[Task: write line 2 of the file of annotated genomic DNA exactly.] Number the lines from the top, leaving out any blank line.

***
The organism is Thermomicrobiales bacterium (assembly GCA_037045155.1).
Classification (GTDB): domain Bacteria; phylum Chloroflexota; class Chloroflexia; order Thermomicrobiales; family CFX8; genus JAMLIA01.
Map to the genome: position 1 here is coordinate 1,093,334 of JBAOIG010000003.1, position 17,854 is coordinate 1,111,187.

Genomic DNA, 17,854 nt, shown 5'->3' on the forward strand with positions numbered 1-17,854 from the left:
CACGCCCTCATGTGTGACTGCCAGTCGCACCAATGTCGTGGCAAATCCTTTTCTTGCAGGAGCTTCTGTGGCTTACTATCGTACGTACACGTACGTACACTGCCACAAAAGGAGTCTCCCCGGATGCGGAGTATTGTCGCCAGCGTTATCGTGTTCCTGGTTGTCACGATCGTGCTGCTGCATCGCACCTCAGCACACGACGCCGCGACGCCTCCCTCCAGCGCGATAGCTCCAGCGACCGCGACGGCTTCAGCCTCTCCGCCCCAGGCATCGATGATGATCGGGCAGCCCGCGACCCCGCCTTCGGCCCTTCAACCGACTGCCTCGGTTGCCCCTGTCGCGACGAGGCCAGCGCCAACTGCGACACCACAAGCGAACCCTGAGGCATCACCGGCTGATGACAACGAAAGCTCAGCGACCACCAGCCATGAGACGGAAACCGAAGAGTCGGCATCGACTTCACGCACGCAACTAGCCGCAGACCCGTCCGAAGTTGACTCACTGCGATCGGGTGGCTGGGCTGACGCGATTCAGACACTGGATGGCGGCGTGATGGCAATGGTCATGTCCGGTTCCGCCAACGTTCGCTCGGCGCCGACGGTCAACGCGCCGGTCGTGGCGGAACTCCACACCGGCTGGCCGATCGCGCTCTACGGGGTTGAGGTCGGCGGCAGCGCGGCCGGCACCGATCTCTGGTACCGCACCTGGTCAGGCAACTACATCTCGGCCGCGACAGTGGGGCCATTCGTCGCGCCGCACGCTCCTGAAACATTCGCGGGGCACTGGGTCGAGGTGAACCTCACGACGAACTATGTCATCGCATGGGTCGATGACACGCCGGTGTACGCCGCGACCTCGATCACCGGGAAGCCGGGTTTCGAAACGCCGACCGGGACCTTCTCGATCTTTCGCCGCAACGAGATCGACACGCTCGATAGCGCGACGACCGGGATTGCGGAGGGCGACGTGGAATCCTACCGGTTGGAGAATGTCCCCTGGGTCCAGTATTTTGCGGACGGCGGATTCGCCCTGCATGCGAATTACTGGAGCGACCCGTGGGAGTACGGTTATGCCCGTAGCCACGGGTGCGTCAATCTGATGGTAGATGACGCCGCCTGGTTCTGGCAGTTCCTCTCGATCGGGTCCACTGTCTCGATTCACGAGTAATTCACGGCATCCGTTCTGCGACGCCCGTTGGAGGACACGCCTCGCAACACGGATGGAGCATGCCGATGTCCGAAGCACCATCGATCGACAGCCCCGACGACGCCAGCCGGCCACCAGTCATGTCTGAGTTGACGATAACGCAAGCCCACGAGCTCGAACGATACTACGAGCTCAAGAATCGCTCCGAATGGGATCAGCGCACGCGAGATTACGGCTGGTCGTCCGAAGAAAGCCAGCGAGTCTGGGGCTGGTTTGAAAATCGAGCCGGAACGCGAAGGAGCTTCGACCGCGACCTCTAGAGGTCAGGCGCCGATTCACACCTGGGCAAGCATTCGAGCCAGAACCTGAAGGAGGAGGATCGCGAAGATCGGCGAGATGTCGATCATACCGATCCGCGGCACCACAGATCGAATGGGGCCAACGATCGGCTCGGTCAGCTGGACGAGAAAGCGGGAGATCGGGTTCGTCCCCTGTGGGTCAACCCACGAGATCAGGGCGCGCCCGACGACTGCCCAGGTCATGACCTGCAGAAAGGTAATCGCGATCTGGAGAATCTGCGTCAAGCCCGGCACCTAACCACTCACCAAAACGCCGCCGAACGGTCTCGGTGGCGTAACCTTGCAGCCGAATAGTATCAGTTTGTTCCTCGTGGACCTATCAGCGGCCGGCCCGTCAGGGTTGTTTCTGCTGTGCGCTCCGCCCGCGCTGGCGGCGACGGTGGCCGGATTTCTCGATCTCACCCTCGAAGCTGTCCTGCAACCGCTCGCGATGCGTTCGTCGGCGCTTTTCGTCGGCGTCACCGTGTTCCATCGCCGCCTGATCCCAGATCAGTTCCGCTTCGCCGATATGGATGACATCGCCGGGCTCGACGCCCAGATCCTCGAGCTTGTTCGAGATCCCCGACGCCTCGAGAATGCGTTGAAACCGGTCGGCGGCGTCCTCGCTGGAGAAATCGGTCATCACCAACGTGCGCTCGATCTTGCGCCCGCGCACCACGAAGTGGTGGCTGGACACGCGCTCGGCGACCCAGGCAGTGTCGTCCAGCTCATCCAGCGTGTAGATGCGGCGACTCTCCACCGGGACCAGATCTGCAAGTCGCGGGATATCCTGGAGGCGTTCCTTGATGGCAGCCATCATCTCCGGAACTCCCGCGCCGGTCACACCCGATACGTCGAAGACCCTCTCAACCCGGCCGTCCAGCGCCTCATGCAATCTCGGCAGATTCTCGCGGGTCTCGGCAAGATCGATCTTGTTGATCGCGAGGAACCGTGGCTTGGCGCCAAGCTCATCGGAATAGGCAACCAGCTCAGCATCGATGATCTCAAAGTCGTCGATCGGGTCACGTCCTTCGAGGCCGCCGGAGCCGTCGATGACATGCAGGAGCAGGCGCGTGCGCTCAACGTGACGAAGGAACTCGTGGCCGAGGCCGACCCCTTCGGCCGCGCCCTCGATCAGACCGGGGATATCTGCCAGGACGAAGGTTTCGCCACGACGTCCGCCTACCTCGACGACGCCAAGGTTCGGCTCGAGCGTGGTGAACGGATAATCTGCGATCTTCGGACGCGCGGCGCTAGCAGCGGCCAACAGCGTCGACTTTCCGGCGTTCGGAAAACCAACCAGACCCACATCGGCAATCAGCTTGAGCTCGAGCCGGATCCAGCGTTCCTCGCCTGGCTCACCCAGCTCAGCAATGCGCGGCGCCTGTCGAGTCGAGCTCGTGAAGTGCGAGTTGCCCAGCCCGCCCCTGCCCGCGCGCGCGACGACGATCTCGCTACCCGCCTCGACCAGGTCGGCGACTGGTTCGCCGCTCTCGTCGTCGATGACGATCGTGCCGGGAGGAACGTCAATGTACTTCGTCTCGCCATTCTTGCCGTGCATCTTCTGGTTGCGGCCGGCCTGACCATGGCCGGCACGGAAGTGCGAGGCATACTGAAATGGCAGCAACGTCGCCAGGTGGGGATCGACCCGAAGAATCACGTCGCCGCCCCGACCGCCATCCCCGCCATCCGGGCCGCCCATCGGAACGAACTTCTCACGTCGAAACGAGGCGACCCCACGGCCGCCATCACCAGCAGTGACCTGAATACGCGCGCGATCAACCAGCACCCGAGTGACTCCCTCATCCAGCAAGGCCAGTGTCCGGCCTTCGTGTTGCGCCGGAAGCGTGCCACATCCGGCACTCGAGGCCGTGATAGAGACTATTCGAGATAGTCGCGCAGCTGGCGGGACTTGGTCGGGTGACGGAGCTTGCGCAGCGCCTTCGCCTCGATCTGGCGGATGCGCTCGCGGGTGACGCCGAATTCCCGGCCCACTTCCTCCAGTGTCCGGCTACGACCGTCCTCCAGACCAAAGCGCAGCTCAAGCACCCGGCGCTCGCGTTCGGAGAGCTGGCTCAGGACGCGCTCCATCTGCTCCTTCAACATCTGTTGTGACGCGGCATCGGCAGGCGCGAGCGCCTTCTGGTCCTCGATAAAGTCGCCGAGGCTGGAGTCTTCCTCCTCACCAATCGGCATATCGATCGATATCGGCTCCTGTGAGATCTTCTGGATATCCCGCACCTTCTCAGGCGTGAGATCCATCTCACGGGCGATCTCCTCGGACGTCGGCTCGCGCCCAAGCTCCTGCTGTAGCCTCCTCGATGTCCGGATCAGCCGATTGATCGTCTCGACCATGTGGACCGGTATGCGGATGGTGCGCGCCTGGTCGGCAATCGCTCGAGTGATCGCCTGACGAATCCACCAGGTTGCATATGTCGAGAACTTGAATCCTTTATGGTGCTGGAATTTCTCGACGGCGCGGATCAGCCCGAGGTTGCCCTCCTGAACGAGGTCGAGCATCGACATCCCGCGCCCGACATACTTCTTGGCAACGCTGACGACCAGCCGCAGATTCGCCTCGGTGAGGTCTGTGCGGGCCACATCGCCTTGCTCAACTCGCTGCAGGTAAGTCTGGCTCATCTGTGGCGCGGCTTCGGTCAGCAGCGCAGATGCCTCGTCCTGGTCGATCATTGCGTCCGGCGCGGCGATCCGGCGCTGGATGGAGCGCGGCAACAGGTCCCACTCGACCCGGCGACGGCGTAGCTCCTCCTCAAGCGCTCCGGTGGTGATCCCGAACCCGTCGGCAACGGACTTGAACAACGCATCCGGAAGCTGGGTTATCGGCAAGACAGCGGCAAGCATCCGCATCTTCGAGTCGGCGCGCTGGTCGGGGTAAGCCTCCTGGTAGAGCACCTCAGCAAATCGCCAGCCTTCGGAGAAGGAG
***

Classification (GTDB): domain Bacteria; phylum Chloroflexota; class Chloroflexia; order Thermomicrobiales; family CFX8; genus JAMLIA01.